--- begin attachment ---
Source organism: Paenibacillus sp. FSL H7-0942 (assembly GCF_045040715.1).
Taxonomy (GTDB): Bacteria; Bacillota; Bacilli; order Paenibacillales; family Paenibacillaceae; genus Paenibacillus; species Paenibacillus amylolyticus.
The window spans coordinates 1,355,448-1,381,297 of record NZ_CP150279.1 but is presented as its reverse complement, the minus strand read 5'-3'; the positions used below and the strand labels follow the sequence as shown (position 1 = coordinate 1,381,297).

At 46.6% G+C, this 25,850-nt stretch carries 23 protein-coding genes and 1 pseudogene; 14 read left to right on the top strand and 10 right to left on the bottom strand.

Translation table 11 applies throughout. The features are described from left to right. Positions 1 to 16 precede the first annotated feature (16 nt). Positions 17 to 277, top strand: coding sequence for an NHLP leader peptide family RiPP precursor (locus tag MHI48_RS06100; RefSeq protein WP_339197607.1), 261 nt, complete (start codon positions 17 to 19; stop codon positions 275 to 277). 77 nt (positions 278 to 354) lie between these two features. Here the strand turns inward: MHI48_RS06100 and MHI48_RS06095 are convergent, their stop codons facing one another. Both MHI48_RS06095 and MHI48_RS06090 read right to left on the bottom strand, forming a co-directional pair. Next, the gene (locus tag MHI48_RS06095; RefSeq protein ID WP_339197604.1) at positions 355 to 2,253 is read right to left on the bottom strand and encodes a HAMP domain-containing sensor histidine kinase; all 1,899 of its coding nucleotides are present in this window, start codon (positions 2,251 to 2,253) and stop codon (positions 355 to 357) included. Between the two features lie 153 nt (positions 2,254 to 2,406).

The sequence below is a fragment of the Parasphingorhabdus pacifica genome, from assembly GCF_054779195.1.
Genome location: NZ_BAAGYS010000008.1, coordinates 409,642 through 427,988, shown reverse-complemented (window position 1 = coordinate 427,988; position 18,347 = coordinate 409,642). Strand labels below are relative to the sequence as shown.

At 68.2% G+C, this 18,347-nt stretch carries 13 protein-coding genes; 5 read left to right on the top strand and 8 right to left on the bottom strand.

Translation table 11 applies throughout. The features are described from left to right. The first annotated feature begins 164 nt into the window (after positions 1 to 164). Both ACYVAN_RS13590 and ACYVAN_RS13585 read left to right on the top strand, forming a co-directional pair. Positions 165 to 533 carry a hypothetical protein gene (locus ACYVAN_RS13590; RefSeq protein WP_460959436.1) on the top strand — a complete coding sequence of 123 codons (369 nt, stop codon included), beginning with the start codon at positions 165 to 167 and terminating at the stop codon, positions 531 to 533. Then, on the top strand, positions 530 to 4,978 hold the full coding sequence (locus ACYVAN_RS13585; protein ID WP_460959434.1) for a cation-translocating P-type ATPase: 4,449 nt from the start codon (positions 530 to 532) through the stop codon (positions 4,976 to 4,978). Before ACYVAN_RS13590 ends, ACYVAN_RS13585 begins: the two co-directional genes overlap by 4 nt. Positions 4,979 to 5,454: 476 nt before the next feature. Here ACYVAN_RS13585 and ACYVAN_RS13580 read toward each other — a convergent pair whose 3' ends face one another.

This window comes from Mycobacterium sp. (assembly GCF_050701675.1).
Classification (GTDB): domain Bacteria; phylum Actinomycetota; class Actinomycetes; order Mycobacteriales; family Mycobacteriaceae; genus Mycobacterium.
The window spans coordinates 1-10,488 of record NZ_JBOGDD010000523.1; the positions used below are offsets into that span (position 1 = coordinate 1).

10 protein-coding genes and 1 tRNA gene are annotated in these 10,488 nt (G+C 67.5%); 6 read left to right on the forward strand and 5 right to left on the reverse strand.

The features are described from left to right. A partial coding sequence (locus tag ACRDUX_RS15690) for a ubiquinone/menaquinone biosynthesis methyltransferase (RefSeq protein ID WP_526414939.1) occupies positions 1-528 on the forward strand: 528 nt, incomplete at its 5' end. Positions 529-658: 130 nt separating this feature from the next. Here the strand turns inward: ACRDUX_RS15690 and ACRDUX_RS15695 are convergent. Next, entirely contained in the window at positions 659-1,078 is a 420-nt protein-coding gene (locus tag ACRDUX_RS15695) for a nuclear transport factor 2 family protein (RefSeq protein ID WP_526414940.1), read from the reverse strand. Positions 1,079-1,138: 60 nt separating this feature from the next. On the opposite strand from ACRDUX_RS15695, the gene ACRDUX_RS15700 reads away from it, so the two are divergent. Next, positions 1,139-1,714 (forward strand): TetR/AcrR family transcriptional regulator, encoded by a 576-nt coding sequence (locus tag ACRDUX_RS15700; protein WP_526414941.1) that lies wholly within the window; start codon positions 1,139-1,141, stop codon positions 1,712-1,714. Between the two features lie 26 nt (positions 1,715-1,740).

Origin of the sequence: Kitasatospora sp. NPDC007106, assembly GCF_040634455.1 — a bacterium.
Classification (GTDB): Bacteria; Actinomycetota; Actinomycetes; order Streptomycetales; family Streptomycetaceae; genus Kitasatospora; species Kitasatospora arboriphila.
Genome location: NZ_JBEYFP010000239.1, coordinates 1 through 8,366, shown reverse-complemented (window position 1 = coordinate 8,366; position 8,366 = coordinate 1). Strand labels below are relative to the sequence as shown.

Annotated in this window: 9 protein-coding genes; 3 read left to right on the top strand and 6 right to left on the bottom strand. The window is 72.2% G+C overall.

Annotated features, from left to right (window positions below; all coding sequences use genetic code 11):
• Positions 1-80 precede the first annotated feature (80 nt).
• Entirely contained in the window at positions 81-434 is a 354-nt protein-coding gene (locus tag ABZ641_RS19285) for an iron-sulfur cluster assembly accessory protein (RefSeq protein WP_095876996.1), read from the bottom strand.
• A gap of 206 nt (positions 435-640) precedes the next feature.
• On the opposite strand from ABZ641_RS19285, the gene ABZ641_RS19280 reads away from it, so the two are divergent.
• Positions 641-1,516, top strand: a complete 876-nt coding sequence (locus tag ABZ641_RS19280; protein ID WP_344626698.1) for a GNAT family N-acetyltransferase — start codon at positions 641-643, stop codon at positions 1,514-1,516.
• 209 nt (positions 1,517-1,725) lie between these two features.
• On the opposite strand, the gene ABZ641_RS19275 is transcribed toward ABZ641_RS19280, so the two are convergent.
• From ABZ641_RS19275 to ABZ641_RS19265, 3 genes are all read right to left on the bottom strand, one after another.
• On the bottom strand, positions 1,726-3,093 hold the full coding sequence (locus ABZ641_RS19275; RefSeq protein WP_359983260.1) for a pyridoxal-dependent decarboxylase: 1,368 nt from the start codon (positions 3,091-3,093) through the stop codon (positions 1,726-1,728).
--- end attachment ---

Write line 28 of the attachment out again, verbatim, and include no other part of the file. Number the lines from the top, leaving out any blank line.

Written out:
• On the bottom strand, positions 1,726-3,093 hold the full coding sequence (locus ABZ641_RS19275; RefSeq protein WP_359983260.1) for a pyridoxal-dependent decarboxylase: 1,368 nt from the start codon (positions 3,091-3,093) through the stop codon (positions 1,726-1,728).